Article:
Southwest pilot climbs through window at San Diego International Airport

SAN DIEGO — A Southwest Airlines pilot had to take an unexpected precaution Wednesday to board a plane bound for Sacramento at San Diego International Airport: He climbed through the cockpit window.

Matt Rexroad, a passenger on Wednesday’s 5 p.m. flight, snapped a photo of the pilot squeezing through the front window of the plane before the flight took off, which he then posted to Twitter.


The pilot of a plane bound for Sacramento at a gate at San Diego International Airport climbs through a window after being locked out on May 24, 2023. (Courtesy of Matt Rexroad)

The pilot was locked out of the cockpit after a customer accidentally closed the door while boarding, according to a statement from a Southwest spokesperson.

“…while other customers and flight attendants were on board, a customer opened the forward lavatory door and accidentally pushed the cockpit door closed (which locked) while the pilots scheduled to operate the flight were preparing to board to get off the plane,” the statement said.

Rexroad, on his way to Sacramento after helping his daughter out of the University of San Diego, was waiting at the gate when a gate agent announced over the loudspeaker that someone had locked the plane’s door and that a small would be a delay while trying to get in.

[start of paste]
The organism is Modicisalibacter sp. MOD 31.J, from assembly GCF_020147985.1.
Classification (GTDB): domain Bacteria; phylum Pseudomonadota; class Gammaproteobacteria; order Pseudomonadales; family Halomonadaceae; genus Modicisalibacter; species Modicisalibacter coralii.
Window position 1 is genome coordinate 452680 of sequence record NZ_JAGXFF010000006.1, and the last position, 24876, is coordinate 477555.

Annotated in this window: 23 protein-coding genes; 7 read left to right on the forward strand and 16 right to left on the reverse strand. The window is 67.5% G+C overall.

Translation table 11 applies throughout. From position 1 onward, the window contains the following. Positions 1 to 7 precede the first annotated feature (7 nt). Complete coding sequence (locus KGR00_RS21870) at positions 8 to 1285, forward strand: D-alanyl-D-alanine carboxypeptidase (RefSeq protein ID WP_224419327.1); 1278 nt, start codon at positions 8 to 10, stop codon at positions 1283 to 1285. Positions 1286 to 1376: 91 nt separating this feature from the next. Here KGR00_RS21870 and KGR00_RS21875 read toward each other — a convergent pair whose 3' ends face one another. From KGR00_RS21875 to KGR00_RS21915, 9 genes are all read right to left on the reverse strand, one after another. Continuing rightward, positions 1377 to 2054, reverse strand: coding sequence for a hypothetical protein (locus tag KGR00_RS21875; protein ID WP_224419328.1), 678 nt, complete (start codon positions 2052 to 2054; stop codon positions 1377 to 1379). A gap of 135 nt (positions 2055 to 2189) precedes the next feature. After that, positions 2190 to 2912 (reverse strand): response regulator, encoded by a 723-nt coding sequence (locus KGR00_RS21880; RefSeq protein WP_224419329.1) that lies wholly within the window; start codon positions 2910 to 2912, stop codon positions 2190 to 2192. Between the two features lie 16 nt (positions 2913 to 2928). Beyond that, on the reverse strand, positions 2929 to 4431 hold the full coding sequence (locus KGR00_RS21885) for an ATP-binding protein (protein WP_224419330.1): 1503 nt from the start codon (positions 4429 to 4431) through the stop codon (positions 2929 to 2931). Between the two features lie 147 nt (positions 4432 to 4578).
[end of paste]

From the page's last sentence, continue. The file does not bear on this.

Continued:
“As they said that, (I) was looking out the window,” Rexroad told FOX5SanDiego.com. “There was the pilot on the apron, crawling at the end of the plane.”

A worker had slammed into the window with what Rexroad said looked like the airplane equivalent of a car door Slim Jim.

“(It was) a matter of seconds before that window was open,” he said. “It’s all done incredibly efficiently.”

According to Rexroad, it took him about eight minutes to board with the rest of the passengers. They arrived in Sacramento about seven minutes after their scheduled arrival time, he said.

Rexroad, a loyal Southwest flyer, eventually posted the image to praise the pilot and airline for their efficiency and dedication to service sending a pilot through the cockpit side window.

“Southwest … they move thousands of people every day, by the millions over the course of the year, things are going to happen,” he said. “There will be bumps in the road.”

“That pilot did everything he could to get that plane open so we can get airborne,” Rexroad continued. “I thought that was really cool.”

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